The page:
HTML and CSS Reference
In-Depth Information
ctxt.clearRect(0, 0, c.width, c.height);
ctxt.lineWidth = "5";
ctxt.strokeStyle = rgbStroke;
ctxt.arc(x, y, r, 0, 360);
ctxt.fillStyle = rgbFill;
s = parseInt( document.getElementById("speedy").value);
requestAnimFrame(function () {
} catch (e) {
<canvas id="c" width="1200" height="800" style="border: 2px solid black;
position: absolute; top: 50px; left: 50px;"></canvas>
<input id="intensiveWork" type="button" value="Do Work" /><span
<input id="speedy" type="range" min="0" max="10" value="10"
style="position:relative; visibility:hidden;" step="1"/>
This code simply displays a small ball bouncing around inside a canvas. Users can use the
arrow keys to change the ball's direction. Users would expect a smooth experience. Now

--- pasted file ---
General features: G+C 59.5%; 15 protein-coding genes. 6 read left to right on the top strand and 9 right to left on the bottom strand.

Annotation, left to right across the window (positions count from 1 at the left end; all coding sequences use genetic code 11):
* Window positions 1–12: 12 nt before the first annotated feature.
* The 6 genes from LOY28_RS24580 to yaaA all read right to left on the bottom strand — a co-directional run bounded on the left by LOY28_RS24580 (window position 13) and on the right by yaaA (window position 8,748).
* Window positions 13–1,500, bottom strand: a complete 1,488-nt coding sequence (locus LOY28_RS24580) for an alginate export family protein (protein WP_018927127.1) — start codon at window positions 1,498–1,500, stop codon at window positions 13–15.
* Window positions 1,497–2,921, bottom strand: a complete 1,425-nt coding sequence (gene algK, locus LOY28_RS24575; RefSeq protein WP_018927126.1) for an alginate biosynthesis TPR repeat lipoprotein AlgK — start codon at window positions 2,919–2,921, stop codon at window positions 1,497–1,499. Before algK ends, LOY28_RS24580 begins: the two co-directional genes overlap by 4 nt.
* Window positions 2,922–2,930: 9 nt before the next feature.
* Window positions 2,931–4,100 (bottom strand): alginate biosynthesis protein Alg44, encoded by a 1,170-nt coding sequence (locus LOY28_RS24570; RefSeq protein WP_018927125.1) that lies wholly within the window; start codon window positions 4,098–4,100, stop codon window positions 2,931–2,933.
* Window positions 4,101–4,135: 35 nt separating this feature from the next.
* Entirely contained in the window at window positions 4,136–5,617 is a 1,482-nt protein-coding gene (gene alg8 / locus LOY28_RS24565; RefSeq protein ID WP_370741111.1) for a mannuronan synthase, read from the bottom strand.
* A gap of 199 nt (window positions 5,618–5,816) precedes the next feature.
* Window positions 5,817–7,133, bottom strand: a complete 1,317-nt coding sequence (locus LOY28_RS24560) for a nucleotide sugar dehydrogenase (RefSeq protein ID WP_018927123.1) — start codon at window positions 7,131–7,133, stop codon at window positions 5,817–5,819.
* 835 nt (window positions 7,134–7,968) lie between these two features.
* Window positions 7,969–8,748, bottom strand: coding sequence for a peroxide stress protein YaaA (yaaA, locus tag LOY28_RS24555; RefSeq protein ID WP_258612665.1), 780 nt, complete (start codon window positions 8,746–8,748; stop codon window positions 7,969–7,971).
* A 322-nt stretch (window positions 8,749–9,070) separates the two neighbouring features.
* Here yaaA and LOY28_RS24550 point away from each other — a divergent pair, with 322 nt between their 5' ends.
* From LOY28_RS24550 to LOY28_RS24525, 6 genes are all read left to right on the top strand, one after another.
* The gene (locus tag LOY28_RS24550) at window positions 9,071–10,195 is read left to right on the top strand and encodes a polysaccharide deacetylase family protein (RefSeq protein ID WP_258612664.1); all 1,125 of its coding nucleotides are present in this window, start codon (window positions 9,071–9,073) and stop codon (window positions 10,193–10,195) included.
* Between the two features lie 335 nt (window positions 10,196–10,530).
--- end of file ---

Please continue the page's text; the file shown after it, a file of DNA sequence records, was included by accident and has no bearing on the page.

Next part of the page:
you can introduce an intensive mathematical operation to occur at the click of a button. The
button is on the form already and is called intensiveWork . Add the following function to the
bottom of the script block to do some intense math:
function DoIntensiveWork() {
var result = document.getElementById("workResult");
result.innerText = "";
var work = 10000000;
var i = 0;
var a = new Array(work);
var sum=0;
for (i = 0; i < work; i++) {
a[i] = i * i
sum += i * i;
result.innerText = sum;
This function does nothing more than calculate the sum of a series of squares and display
the result to users. The amount of work to do is hard coded in this example but could be
extended to get the information from users as well.
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